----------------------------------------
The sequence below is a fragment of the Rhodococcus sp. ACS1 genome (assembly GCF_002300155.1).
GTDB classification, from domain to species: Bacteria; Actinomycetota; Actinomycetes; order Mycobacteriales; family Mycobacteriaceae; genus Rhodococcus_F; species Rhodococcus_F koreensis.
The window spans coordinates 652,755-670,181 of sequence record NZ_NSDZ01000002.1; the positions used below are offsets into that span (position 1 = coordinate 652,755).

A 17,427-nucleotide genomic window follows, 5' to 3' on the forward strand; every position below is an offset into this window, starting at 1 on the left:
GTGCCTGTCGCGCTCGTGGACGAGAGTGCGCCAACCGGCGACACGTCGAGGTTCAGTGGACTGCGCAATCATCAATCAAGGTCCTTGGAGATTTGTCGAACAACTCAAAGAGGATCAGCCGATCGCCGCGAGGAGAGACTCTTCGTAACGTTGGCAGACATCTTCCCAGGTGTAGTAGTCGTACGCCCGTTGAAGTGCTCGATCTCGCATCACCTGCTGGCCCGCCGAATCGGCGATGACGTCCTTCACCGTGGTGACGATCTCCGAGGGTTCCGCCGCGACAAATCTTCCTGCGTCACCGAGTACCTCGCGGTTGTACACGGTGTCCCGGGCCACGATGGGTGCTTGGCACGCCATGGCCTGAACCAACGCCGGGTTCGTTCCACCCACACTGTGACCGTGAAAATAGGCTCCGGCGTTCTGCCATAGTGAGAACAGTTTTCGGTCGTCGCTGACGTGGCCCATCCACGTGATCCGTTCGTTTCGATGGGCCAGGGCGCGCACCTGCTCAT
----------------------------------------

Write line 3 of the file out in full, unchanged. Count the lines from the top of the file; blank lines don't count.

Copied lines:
The window spans coordinates 652,755-670,181 of sequence record NZ_NSDZ01000002.1; the positions used below are offsets into that span (position 1 = coordinate 652,755).